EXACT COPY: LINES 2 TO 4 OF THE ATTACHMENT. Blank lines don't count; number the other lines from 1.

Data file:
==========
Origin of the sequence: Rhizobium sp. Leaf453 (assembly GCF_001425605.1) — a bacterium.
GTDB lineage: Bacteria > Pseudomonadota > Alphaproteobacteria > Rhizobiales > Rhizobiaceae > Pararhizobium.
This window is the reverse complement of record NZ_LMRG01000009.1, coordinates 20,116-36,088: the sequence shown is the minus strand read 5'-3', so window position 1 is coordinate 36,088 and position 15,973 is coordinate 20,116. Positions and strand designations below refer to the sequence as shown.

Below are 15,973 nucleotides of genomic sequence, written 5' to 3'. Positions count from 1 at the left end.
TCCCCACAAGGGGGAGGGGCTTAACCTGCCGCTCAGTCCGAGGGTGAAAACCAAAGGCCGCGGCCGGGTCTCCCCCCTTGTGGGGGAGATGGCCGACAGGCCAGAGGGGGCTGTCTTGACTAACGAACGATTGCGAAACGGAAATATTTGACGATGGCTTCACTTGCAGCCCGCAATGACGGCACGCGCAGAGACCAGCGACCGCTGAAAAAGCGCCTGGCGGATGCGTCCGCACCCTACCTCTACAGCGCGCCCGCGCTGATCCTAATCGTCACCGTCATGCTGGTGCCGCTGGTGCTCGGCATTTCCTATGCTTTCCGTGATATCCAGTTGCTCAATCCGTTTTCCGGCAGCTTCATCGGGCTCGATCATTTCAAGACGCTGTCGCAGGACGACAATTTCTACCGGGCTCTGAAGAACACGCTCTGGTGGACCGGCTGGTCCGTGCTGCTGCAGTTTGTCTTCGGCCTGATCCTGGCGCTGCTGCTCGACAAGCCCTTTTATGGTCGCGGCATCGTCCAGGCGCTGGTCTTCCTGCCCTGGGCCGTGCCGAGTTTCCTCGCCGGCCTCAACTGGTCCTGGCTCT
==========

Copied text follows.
GTDB lineage: Bacteria > Pseudomonadota > Alphaproteobacteria > Rhizobiales > Rhizobiaceae > Pararhizobium.
This window is the reverse complement of record NZ_LMRG01000009.1, coordinates 20,116-36,088: the sequence shown is the minus strand read 5'-3', so window position 1 is coordinate 36,088 and position 15,973 is coordinate 20,116. Positions and strand designations below refer to the sequence as shown.

Below are 15,973 nucleotides of genomic sequence, written 5' to 3'. Positions count from 1 at the left end.